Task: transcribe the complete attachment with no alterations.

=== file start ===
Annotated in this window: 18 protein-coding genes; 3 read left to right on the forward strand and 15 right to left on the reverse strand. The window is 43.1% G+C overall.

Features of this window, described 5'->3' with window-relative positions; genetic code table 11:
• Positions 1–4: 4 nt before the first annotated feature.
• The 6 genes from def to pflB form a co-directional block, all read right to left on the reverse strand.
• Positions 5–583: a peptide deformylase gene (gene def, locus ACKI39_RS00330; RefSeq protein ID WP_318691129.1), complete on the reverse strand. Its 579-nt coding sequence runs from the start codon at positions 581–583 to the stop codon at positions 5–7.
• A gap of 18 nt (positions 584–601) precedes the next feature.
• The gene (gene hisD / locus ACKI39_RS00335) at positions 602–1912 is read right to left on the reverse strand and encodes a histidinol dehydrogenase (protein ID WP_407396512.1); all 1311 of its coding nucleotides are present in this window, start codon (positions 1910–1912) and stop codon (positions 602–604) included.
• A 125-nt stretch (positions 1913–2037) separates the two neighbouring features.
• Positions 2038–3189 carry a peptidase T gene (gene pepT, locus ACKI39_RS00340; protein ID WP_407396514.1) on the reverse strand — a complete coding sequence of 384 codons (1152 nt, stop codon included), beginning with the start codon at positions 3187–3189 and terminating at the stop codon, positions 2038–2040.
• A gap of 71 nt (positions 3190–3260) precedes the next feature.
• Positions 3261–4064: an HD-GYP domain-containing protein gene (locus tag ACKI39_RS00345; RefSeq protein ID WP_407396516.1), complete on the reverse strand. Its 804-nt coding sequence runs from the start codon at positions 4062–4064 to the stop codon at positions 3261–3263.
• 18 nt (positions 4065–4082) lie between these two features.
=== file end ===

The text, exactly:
Annotated in this window: 18 protein-coding genes; 3 read left to right on the forward strand and 15 right to left on the reverse strand. The window is 43.1% G+C overall.

Features of this window, described 5'->3' with window-relative positions; genetic code table 11:
• Positions 1–4: 4 nt before the first annotated feature.
• The 6 genes from def to pflB form a co-directional block, all read right to left on the reverse strand.
• Positions 5–583: a peptide deformylase gene (gene def, locus ACKI39_RS00330; RefSeq protein ID WP_318691129.1), complete on the reverse strand. Its 579-nt coding sequence runs from the start codon at positions 581–583 to the stop codon at positions 5–7.
• A gap of 18 nt (positions 584–601) precedes the next feature.
• The gene (gene hisD / locus ACKI39_RS00335) at positions 602–1912 is read right to left on the reverse strand and encodes a histidinol dehydrogenase (protein ID WP_407396512.1); all 1311 of its coding nucleotides are present in this window, start codon (positions 1910–1912) and stop codon (positions 602–604) included.
• A 125-nt stretch (positions 1913–2037) separates the two neighbouring features.
• Positions 2038–3189 carry a peptidase T gene (gene pepT, locus ACKI39_RS00340; protein ID WP_407396514.1) on the reverse strand — a complete coding sequence of 384 codons (1152 nt, stop codon included), beginning with the start codon at positions 3187–3189 and terminating at the stop codon, positions 2038–2040.
• A gap of 71 nt (positions 3190–3260) precedes the next feature.
• Positions 3261–4064: an HD-GYP domain-containing protein gene (locus tag ACKI39_RS00345; RefSeq protein ID WP_407396516.1), complete on the reverse strand. Its 804-nt coding sequence runs from the start codon at positions 4062–4064 to the stop codon at positions 3261–3263.
• 18 nt (positions 4065–4082) lie between these two features.